Despite all the important contributions that Latinas have made in the U.S. and around the world, they aren’t often recognized for it. Latinas have made history across a variety of different industries like beauty, wellness, engineering, and health. In fact, there are several things you might not know were created by Latinas, such as Apple’s emojis, the beauty blender, and the breast pump with a wall vacuum. Although Latina poderosas and their accomplishments should be celebrated all year long, this month we wanted to highlight these Latina inventors and the notable things they created.
Beautyblender (2003): Rea Ann Silva
Rea Ann Silva worked as a makeup artist for musicians like Eve, Brandi, & Tupac when she began developing a product that wouldn’t take up as much of performers’ time as foundation application by airbrush. She created a prototype for the Beautyblender, a sponge that could be used to apply makeup on a performer’s face without having to pull them off the set mid-shoot due to its shape and absorption. In 2002, this Mexican-American makeup artist turned entrepreneur began selling the Beautyblender as a commercial product, and in 2003, she formed an LLC. Sephora began selling Beautyblenders in their stores in 2013, elevating her business to the top of the cosmetics sector.
Nanopro (2016): María Alexandra Tamayo
Despite being the second country in the world with the most water, only 8% of Colombian households have access to clean water, causing people to fall ill and die prematurely. In rural zones, up to 30% of Colombians are unable to access clean water. To combat preventable diseases and death, this Colombian inventor and biomedical engineer created the NanoPro device in 2016, which can rid water of viruses, bacteria, & fungi without altering the water’s taste, color or smell. This device provides safe drinking water for Colombians and is more affordable than the current water treatment systems in Colombia. In 2019, Tamayo was named one of the winners of the Latin American Innovators under 35 in the MIT Technology Review for making clean and safe drinking water more accessible to all.
Fast Dengue Fever Test: Maria Angélica de Camargo
After the Zika virus arrived in the Americas, dengue diagnostic testing became more complicated due to the similarity in molecular structure of the diseases. In order to differentiate the diseases and create more accurate testing methods, this Brazilian molecular biologist created a protein that allowed for a more efficient and specialized kind of testing called the fast dengue fever test. In addition to reducing mortality in those infected and accelerating treatment for the viral disease, this style of testing is more affordable and can identify whether a patient has the Zika virus or dengue earlier on, and Camargo was named one of the MIT Technology Review’s Innovators Under 35 in 2015.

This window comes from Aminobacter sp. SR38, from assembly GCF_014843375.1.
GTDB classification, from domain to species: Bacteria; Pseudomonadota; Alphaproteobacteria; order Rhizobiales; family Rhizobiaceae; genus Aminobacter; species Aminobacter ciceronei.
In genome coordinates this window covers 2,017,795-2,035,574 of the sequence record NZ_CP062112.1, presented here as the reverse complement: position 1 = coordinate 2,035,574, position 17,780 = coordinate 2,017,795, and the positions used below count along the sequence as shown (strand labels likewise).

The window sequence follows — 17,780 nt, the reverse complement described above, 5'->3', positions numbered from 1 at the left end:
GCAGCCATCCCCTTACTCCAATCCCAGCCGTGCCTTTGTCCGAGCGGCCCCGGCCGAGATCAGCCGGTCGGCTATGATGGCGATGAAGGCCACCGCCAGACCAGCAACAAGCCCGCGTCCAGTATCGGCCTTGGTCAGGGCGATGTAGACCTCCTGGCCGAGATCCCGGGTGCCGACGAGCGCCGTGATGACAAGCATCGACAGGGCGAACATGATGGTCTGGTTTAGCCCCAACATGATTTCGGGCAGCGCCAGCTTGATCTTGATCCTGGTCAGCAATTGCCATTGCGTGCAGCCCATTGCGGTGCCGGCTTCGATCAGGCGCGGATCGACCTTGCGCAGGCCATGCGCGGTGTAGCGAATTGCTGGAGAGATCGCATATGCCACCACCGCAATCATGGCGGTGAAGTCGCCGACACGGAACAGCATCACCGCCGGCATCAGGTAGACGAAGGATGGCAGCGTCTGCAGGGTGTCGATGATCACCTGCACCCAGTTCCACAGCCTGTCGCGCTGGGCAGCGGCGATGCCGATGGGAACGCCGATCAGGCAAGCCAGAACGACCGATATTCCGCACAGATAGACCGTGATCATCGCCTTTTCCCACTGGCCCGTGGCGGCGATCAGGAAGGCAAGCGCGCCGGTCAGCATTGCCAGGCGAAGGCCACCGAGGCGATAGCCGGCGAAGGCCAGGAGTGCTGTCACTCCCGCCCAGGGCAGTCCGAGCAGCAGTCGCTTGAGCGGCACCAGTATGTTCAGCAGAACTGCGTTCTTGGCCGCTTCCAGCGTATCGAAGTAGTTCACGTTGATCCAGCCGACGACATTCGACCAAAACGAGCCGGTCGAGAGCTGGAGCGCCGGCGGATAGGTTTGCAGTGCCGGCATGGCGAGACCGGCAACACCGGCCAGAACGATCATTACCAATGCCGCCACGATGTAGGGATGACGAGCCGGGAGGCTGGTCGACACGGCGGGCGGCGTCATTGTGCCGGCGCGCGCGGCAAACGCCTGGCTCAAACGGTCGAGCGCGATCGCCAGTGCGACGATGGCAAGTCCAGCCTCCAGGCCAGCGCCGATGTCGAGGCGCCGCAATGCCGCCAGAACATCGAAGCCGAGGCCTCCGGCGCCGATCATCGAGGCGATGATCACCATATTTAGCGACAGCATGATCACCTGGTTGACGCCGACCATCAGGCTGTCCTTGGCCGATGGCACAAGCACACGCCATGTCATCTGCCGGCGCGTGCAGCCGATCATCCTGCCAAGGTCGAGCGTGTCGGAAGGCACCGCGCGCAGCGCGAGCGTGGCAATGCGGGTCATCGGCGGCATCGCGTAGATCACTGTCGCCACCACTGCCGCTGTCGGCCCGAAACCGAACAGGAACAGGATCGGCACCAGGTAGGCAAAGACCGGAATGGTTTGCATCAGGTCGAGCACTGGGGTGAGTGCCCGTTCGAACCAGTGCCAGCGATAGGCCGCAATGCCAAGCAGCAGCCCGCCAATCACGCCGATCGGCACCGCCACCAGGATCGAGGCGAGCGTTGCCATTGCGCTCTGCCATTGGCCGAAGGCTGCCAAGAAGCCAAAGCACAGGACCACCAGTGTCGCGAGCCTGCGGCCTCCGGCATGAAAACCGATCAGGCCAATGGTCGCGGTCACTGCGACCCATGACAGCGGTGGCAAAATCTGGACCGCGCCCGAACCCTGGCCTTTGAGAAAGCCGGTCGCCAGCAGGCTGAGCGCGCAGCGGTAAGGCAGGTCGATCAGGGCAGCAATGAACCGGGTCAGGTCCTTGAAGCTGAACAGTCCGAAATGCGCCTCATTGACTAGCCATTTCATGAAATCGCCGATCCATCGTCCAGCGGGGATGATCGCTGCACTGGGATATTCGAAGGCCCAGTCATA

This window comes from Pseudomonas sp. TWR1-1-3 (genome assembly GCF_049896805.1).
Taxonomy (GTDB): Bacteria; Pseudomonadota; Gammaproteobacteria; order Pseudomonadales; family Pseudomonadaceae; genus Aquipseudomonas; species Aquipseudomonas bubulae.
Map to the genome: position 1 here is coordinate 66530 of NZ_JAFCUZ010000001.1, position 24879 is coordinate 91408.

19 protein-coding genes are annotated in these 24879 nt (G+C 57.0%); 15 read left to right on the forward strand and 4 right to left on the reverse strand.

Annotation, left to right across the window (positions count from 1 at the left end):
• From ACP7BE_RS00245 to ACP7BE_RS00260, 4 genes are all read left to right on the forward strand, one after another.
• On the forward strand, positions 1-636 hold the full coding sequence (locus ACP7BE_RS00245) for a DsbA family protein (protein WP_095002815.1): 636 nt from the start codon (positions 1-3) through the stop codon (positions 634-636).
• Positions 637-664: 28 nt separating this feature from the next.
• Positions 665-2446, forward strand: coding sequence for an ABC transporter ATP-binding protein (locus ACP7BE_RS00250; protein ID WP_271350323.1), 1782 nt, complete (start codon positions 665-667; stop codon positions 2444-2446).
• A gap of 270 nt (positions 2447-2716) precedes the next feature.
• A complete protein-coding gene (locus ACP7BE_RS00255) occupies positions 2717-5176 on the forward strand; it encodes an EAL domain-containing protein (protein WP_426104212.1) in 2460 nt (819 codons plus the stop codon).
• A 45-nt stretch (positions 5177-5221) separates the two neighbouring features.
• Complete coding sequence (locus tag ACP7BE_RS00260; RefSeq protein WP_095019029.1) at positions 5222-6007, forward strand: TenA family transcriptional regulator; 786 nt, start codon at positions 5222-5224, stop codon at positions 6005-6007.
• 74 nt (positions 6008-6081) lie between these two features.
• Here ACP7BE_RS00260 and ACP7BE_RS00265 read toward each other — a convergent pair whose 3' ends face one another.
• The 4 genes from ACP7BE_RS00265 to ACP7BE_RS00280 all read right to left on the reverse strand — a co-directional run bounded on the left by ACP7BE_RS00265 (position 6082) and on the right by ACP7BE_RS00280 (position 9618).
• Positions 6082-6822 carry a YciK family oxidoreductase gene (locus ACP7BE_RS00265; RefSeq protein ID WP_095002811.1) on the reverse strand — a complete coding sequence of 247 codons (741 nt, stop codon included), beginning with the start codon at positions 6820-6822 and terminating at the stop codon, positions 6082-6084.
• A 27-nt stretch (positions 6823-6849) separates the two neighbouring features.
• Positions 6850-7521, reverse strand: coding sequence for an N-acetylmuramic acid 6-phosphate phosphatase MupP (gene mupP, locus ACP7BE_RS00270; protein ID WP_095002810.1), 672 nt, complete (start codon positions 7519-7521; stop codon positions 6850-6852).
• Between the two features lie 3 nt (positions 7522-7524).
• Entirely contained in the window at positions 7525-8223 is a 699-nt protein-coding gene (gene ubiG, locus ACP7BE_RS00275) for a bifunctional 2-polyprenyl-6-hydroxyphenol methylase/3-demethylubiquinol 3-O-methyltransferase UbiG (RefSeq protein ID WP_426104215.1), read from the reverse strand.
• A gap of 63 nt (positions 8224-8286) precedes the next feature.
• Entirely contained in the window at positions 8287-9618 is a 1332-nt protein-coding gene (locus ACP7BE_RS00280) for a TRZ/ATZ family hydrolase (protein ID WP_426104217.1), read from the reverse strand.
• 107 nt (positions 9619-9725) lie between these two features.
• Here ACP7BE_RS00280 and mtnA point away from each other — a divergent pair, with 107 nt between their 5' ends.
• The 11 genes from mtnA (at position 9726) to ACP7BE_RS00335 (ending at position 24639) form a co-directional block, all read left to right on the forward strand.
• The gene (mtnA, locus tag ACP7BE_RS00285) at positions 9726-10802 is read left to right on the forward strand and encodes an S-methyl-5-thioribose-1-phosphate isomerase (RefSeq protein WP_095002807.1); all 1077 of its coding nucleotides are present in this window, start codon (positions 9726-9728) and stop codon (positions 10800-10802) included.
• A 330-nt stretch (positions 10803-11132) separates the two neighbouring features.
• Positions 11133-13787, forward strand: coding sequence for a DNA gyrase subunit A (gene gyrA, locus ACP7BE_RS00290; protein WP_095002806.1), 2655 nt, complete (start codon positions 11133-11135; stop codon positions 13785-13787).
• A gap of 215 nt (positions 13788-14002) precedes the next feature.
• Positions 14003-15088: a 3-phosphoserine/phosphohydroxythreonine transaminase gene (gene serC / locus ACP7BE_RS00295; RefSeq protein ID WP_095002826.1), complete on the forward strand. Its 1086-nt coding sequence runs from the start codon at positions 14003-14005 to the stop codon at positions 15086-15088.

Breast pump with wall vacuum (1997): Elena T. Medo
After her third child was born in 1982, this working Latina mom and inventor struggled with carrying her 30-pound breast pump with her during her daily commute to the Vancouver Stock Exchange. To provide working moms with a more convenient option, Medo developed a lighter breast pump that could be more easily transported and weighed only five pounds, replacing the hard appendage on her pump with a more comfortable, flexible funnel. In 1999, she was able to successfully patent a manual breast pump system that was more effective and used a wall vacuum system.
LIZA STI Testing: Ishtar Rizzo
This Mexican inventor is the co-founder of LIZA, a start-up that aims to improve sexual health through the LIZA device, which makes STI testing quicker and less painful. As chlamydia testing can be sometimes invasive and painful, the LIZA device collects the initial fraction of urine needed for testing and discards the rest. This Latina entrepreneur hopes that in the future, the device can be purchased at any pharmacy similarly to a pregnancy test in order to make STI testing more accessible and painless, and in 2018, she was one of the 35 young people awarded by the MIT Technology Review.
Long-life nickel-hydrogen batteries: Olga D. González-Sanabria
This chemical engineer of Puerto Rican descent and her team at NASA created the long-life nickel-hydrogen batteries in 1988, which are used in space satellites and improve their performance. This kind of battery can run for 40,000 cycles and lasts for 10 to 15 years; in 2002, the Boricua engineer was appointed to Senior Executive Service (SES), becoming the first Latina at the Center to receive an SES designation, and received the Outstanding Leadership Medal. She was inducted into Ohio Women’s Hall of Fame for her technical advancements in 2003 as well as NASA’s Glenn Research Center Hall of Fame in 2021 for her important work.
Apple’s Emojis: Angela Guzman
This Colombian-American UX designer and entrepreneur co-created the original set of Apple emojis in 2008 and helped develop several iPhone, iPad, & Mac features like Facetime and Messages. Based in Silicon Valley, CA, she has worked for Google, Airbnb, and Apple and is currently the Head of Design Foundations at Pinterest. She founded and was the CEO of her own startup company Tijiko (2019-2021), which was a real-time digital coaching platform.